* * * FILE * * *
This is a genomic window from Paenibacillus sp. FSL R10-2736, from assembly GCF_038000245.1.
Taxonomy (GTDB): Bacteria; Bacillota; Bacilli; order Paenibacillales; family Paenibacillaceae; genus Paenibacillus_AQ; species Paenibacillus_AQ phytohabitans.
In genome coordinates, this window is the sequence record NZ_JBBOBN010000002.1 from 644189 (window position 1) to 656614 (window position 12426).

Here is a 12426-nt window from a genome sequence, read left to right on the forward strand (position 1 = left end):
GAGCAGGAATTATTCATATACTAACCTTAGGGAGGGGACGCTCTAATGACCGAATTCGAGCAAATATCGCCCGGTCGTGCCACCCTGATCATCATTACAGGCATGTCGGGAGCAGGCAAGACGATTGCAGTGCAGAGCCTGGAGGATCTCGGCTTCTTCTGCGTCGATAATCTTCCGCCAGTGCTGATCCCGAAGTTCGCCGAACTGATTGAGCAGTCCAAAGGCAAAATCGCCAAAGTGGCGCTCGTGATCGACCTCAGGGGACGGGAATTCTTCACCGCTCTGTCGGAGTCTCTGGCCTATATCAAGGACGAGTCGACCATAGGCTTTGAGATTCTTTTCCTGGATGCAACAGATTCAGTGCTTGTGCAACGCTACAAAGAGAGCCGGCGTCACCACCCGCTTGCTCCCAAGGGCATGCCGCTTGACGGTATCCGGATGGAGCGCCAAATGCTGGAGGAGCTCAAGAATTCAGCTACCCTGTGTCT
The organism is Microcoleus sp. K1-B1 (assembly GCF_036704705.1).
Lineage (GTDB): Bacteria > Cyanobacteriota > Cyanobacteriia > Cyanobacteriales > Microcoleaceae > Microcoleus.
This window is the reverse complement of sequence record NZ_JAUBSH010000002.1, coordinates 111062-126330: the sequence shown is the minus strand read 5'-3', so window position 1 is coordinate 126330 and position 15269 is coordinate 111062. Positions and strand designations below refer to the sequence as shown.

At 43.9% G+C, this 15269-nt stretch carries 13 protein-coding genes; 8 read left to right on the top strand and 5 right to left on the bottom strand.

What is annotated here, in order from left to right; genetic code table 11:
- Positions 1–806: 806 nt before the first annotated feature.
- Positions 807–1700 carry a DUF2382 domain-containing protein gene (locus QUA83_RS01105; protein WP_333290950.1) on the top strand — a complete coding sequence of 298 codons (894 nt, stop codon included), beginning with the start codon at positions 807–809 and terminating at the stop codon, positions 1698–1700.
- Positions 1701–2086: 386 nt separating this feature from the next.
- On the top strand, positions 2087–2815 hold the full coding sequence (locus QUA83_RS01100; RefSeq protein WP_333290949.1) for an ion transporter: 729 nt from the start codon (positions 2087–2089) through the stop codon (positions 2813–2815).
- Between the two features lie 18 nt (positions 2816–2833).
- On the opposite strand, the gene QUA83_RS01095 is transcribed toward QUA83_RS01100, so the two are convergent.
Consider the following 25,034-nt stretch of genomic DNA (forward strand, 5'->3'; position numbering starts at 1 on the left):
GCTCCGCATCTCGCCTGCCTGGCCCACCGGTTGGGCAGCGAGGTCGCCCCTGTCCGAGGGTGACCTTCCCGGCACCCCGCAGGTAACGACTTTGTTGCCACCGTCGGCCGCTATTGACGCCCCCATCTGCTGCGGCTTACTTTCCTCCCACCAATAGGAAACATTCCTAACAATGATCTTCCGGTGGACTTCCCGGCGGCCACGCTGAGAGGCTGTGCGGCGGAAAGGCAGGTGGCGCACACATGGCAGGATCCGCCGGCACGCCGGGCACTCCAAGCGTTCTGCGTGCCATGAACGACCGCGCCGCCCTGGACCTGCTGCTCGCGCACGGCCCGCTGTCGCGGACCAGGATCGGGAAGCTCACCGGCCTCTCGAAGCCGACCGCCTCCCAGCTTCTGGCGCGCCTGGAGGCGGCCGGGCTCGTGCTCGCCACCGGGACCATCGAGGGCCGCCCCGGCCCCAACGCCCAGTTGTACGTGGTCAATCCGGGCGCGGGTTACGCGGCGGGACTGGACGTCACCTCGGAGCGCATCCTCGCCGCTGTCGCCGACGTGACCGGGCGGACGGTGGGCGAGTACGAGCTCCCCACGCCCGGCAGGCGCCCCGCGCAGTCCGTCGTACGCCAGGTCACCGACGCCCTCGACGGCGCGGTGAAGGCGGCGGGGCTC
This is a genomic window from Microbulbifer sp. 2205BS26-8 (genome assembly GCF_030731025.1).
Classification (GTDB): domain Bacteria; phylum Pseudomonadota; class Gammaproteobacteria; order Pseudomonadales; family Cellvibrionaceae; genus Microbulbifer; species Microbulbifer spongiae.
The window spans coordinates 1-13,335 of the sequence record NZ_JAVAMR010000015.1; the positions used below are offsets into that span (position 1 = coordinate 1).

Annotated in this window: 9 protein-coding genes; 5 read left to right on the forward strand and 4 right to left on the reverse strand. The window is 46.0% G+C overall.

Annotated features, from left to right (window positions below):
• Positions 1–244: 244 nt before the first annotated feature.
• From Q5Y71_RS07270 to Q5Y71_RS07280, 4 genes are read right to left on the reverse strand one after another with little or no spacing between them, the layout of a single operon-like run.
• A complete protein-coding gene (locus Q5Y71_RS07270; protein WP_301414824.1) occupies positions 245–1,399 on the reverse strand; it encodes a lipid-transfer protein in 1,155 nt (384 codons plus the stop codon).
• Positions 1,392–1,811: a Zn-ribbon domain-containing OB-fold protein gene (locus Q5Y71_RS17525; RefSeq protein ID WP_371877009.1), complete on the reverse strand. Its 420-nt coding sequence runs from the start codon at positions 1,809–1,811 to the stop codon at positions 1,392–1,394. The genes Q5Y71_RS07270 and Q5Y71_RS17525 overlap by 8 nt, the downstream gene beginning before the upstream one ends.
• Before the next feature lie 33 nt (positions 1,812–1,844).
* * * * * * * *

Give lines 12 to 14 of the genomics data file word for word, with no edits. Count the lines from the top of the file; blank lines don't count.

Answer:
- Positions 807–1700 carry a DUF2382 domain-containing protein gene (locus QUA83_RS01105; protein WP_333290950.1) on the top strand — a complete coding sequence of 298 codons (894 nt, stop codon included), beginning with the start codon at positions 807–809 and terminating at the stop codon, positions 1698–1700.
- Positions 1701–2086: 386 nt separating this feature from the next.
- On the top strand, positions 2087–2815 hold the full coding sequence (locus QUA83_RS01100; RefSeq protein WP_333290949.1) for an ion transporter: 729 nt from the start codon (positions 2087–2089) through the stop codon (positions 2813–2815).